Julia Langkraehr’s Blog

A sports whistle is a symbol of a coach - and just as sportspeople have coaches throughout their career, so should business leaders

Five leadership abilities for business growth

Growing any business entails strong leadership skills.

A good leader helps maintain and enhance the employee motivation and creativity required to increase levels of service or the products you are offering.

Signs your business growth is slowing

Businesses never grow in a straight line, they generally thrive and grow then “hit a ceiling” when they reach a period of slowdown or growing pains.

When this happens, business leaders often feel they’re stuck in a rut or overwhelmed and frustrated with daily operations.

Five leadership abilities for business growth

These five essential leadership abilities will help you break through the ceiling and get back on track:

  1. The ability to simplify matters and situations

As your business department or company structure expands, the amount of information generated can become increasingly complex – and sometimes chaotic.

You can often find yourself drowning in a sea of data, units, details and documentation.

My advice is to tackle this mass of information by simplifying your messages, processes and structures as much as possible, so communication is basic and to the point: use the KISS principle – Keep It Simple Silly.

  1. Delegation and elevation

Wherever possible, delegate tasks and projects to other team members, so you can elevate your own skill-set to meet the demands being posed.

Delegation and elevation are signs of true growth, helping you shrug off the constant demands which slow business growth. This gives you the opportunity to develop strategies that will help the company expand, and provides key team members with the chance to grow their own roles.

The Accountability Chart which we use in the Entrepreneurial Operating System (EOS) is an excellent tool to help you delegate and elevate.

After all, you only have 100% of your daily work time available to carry out jobs.

If the tasks you need to complete will take 120% of your time to carry out well, delegating 20% of your workload frees up the time you have available.

Ensure those you delegate tasks to are the best team members for the job, who share your core values and the company vision.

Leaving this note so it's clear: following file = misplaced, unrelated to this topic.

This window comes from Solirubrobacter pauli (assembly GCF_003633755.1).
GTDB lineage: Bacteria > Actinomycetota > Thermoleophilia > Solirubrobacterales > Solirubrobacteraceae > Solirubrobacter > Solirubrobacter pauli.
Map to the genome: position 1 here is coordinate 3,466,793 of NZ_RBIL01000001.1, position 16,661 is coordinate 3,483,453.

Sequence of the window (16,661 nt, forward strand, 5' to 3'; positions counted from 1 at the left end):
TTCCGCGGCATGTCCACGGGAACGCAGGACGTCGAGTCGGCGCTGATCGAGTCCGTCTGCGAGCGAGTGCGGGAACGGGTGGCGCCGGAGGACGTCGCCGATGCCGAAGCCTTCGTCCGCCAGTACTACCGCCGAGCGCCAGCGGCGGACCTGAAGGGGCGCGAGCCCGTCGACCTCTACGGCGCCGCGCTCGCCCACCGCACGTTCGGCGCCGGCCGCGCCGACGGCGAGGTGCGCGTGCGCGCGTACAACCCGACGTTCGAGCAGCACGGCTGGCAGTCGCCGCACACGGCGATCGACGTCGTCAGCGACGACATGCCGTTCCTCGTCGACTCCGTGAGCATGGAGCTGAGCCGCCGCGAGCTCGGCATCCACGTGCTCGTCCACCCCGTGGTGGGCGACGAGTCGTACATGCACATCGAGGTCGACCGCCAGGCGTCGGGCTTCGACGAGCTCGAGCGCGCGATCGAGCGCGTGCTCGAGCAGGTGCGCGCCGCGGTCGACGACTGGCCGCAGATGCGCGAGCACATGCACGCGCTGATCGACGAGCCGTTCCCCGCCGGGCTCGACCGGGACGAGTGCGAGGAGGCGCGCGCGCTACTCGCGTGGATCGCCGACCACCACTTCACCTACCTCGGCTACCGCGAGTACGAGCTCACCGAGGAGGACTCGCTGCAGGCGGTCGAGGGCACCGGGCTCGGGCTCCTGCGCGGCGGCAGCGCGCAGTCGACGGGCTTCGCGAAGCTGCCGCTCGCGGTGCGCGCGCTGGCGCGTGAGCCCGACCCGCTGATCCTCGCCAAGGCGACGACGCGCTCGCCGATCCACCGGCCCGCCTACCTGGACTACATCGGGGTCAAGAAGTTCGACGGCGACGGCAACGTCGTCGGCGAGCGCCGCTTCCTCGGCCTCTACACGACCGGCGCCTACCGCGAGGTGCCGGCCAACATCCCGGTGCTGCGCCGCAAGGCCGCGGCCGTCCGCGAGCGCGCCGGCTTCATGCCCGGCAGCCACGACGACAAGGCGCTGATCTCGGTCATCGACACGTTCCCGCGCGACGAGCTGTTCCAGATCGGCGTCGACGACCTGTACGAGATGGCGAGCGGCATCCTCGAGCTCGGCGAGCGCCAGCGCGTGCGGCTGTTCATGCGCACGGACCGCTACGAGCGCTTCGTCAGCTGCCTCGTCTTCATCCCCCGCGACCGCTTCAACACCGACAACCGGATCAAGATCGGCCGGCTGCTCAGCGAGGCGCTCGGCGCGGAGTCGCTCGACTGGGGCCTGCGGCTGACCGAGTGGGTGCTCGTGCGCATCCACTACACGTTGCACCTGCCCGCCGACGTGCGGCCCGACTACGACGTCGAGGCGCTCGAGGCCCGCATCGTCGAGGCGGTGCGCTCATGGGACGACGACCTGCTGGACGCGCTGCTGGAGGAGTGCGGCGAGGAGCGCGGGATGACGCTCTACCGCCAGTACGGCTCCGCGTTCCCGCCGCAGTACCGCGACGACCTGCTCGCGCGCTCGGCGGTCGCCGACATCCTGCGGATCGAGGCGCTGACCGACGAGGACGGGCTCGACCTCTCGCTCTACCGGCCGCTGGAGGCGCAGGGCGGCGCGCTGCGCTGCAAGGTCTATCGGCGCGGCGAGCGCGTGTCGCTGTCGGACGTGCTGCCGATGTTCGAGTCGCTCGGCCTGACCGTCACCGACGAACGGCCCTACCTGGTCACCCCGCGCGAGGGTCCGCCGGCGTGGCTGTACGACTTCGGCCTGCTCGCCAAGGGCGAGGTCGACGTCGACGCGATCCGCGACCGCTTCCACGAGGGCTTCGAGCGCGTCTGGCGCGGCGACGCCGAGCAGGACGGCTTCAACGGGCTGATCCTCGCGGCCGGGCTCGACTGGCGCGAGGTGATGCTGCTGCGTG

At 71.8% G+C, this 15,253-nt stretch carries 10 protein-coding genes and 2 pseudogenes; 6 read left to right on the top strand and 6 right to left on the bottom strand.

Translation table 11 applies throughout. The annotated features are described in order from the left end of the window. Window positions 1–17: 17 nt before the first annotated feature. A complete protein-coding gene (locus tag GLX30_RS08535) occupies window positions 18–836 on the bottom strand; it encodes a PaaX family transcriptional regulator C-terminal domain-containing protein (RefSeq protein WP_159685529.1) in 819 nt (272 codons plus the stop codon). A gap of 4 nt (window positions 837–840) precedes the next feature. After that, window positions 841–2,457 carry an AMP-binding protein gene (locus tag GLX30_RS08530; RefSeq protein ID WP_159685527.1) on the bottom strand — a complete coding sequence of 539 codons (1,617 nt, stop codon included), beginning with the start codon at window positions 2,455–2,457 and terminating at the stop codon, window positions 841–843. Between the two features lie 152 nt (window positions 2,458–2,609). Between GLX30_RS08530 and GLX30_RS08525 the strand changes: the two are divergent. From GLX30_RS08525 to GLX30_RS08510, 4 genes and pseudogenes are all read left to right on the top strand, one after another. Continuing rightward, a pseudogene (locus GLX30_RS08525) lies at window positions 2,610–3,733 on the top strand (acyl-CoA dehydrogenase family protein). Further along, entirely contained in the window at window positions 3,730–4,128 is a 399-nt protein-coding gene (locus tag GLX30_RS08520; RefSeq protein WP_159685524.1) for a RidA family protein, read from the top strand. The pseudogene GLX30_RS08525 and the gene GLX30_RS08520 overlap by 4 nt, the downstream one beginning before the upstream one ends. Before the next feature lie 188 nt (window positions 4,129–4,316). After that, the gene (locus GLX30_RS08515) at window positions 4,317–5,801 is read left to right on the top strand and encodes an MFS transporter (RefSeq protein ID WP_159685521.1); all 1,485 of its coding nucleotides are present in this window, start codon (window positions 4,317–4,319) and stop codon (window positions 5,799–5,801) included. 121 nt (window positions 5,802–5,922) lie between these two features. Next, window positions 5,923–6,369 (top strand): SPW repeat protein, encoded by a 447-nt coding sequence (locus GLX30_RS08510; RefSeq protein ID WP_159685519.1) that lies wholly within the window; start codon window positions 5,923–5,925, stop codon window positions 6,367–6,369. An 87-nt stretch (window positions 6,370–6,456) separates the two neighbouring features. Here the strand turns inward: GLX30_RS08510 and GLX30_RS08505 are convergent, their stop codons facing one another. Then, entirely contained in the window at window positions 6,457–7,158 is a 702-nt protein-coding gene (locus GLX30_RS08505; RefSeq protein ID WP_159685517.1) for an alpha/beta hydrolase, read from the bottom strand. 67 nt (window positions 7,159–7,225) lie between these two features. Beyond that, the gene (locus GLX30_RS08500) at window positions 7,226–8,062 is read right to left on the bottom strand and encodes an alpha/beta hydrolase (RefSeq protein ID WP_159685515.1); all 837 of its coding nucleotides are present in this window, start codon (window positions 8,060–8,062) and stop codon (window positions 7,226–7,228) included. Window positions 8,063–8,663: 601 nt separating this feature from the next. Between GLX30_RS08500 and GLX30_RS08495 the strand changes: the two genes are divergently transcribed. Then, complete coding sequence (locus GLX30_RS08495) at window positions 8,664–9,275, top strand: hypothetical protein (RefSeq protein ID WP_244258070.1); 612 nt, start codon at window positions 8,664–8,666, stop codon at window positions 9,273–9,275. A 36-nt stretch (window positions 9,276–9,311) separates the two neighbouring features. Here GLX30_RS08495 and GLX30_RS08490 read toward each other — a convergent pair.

In EOS, we believe these team members “must Get it, Want it, and have the Capacity to do the job” (GWC). If they don’t understand the requirements of the role, don’t want to take it on or can’t handle the required tasks, then they are not the right person for the job.

  1. Ability to predict and forecast ahead

Another key leadership skill is the ability to forecast long and short term.

With long term predicting, you should be able to plan and predict business operations up to 90 days ahead.

This way you can “climb the tree” and “work on the business”, identifying issues likely to arise and putting plans in place to cope with them.

When it comes down to short term predictions, you should be versatile enough to solve problems and issues arising on a daily or weekly basis in line with company values and for the greater good of the company.

These can be raised and resolved in regular meetings, such as the weekly L10 meetings held by companies running on EOS.

If you fail to predict accurately, your organisation or department won’t have the direction or abilities required to prioritise jobs which arise, and it becomes difficult to achieve your vision.  

  1. Systemisation

The ability to systemise merely means documenting and simplifying regular tasks and procedures so all team members can follow the six to ten core procedures required to meet your “way” of doing business.

If you follow the Three-Step Process, you should initially document the 20% of tasks or procedures which provide at least 80% of the results needed by your business or department.

Including checklists into your processes makes it easier for team members to follow your guidelines, and remove redundant steps or processes that are not really relevant to the task in hand.

These procedures need to be “followed by all” so you may need to provide training or management for some of your team.

Documenting these essential procedures creates consistency throughout your business structure and enhance company performance considerably.

This also ensures greater transparency and simplicity and better efficiency and predictability company-wide. We’ve found that team members enjoy their work more as they know they are performing to acceptable standards.

And, of course, bottom line profits will ultimately be positively impacted.

  1. The ability to structure

Having the ability to step back from organisational requirements and the existing company ethos helps you see the big picture.

Kurt Gödel, the renowned Austrian logician, said: “You can’t be in a system, while at the same time understanding the system you’re in”.

Taking that step back allows you to make decisions on the best way forward and understand how the organisation can be re-structured to bump start growth and move on to the next level.

It’s vital that you cut out thoughts of people, personalities or egos at this stage.

Ultimately, getting people in “the right seats” will be crucial to your ongoing success.

If you want advice and support developing these leadership abilities, contact us today on +44 (0)7795 667480 to find out how we can help.

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